Hundreds of people braved a mixture of rain and snow to celebrate Kwanzaa, a weeklong holiday that honors African-American heritage and community, at Springfield Gardens High School Saturday.
“A lot of us have forgotten from whence we came,” said Gladys Keller, Queens section president of the National Council of Negro Women, describing the importance of Kwanzaa for the black community. “Everybody started in Africa. And this is about learning about the heritage, our heritage .... You have to know where you’ve been in order to move forward.”
The National Council of Negro Women was a co-sponsor of the event.
The festivities ran from the afternoon to the evening at the school, at 143-10 Springfield Blvd. Throughout the day music, dance and other performances and speeches took place in the theater, while vendors sold an array of African-themed jewelry, clothing and books in the hallways and Southern-style soul food was served in the cafeteria.
The event also included the lighting of the red, green and black kinara candles representing the seven principles of Kwanzaa: unity, self-determination, collective work and responsibility, cooperative economics, purpose, creativity and faith.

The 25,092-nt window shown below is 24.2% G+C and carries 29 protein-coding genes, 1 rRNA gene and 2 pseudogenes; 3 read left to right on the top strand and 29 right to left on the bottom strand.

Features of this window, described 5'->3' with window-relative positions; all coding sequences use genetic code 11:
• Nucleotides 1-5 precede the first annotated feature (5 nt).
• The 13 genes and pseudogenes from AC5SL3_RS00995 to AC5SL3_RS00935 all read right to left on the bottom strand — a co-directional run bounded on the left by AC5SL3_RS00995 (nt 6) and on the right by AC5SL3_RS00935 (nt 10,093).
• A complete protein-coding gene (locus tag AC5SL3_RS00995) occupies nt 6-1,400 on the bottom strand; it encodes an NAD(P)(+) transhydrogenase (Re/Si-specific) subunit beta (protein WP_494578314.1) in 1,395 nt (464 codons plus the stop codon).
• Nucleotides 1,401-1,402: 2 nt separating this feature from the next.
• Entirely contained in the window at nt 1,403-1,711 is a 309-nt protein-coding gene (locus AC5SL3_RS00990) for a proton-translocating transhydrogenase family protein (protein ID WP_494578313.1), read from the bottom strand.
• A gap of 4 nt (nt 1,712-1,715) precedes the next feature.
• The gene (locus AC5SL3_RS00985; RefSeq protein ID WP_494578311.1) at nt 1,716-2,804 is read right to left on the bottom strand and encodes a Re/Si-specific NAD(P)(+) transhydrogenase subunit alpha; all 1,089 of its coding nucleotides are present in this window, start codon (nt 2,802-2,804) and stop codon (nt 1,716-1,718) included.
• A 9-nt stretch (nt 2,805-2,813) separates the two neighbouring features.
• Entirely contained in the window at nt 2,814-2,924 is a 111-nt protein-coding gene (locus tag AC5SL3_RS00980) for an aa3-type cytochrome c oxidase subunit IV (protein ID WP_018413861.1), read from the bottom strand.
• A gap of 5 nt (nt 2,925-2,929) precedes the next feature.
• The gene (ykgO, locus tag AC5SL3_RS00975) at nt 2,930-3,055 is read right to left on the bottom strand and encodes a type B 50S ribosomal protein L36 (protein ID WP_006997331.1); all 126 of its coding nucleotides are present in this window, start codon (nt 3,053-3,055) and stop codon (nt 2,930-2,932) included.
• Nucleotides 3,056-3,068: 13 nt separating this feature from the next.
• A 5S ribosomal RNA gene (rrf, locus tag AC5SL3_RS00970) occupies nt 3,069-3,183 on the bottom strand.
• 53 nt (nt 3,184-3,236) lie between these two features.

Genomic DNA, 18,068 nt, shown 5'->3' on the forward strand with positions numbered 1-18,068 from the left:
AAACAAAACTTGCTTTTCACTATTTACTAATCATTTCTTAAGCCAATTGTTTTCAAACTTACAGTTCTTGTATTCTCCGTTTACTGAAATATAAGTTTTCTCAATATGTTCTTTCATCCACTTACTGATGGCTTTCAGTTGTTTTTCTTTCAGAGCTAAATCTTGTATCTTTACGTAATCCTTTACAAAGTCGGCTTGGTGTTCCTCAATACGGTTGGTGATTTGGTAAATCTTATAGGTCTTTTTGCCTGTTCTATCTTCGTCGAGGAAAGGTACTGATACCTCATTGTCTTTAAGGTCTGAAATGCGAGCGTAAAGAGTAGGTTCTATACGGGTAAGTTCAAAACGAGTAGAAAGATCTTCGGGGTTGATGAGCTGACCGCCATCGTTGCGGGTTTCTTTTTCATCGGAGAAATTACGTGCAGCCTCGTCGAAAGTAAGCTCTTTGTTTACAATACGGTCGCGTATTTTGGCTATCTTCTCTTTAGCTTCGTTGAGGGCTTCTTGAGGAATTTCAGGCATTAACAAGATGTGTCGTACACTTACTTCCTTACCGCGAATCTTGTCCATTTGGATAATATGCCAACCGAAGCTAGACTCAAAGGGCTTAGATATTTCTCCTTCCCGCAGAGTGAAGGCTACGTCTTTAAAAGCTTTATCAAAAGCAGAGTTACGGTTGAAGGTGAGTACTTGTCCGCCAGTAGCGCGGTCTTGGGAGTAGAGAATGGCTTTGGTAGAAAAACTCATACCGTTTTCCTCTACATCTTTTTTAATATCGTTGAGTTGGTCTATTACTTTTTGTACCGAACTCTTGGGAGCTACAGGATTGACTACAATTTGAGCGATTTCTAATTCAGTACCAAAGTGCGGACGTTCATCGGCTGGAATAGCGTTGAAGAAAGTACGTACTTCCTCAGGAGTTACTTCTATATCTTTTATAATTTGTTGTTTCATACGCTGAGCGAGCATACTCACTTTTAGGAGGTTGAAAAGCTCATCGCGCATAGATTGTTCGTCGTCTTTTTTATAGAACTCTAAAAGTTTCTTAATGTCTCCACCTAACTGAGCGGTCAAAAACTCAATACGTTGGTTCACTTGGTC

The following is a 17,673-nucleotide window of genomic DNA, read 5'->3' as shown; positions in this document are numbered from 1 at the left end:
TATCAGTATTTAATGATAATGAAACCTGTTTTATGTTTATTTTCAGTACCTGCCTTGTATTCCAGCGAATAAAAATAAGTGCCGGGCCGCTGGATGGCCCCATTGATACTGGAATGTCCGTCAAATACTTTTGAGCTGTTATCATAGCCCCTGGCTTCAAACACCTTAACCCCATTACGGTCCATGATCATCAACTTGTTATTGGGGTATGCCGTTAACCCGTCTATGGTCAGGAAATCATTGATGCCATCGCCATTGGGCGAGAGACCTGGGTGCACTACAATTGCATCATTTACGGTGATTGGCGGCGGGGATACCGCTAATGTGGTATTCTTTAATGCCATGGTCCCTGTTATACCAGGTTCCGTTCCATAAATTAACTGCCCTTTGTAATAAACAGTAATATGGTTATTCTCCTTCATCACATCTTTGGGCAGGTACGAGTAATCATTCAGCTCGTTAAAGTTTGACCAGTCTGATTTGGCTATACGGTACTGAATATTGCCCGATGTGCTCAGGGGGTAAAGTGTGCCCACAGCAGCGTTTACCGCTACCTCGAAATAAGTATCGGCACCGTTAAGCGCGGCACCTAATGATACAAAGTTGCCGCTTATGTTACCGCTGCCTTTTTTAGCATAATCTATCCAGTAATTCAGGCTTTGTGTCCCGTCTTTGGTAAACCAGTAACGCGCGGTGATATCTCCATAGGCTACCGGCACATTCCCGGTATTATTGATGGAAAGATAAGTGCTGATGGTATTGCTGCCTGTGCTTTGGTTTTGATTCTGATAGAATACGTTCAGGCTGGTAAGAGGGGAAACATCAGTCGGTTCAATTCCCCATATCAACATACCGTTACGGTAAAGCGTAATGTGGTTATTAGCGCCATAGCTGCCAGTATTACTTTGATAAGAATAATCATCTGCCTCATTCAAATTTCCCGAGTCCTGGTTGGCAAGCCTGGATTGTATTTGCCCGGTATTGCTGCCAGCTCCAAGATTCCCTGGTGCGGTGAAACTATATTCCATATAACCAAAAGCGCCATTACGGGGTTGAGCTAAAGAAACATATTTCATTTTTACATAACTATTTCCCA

Kwanzaa was created by Dr. Maulana Karenga, an African studies professor, writer and activist in the 1960s as a way to celebrate African culture.
“He developed Kwanzaa because we as African Americans had nothing to celebrate,” said Carol Allen, board member of the Afrikan Poetry Theatre, a co-sponsor of the event. “We developed it for our interests and education.”
Kwanzaa runs from Dec. 26 to Jan. 1 and features gift-giving and a feast in the final days. Many of its symbols have African roots, which speakers at the event said are important for the African-American community to reaffirm.
“Kwanzaa’s not just here,” said speaker Sonia Diaz, a member of the Afrikan Poetry Theatre, referring to the theater from which she was addressing an enraptured crowd. “It’s not just this week. Kwanzaa is every single day that you live.”
For others at the event, Kwanzaa provided much-needed time to feel part of a community and forget their troubles, even if for a little while.
“We came out to do something fun,” said Eleanor Alexondre, who was at the celebration with her son, Clarence.
She said she traveled from her home in Far Rockaway, a region hit hard by Hurricane Sandy two months ago. She said to be out among others who shared her culture was uplifting.
“I’m so happy right now,” she said, moments after she had been joyfully dancing to music in the theater. “I’m happy to be alive.”
Reach reporter Karen Frantz by e-mail at kfrantz@cn
©2013 Community News Group
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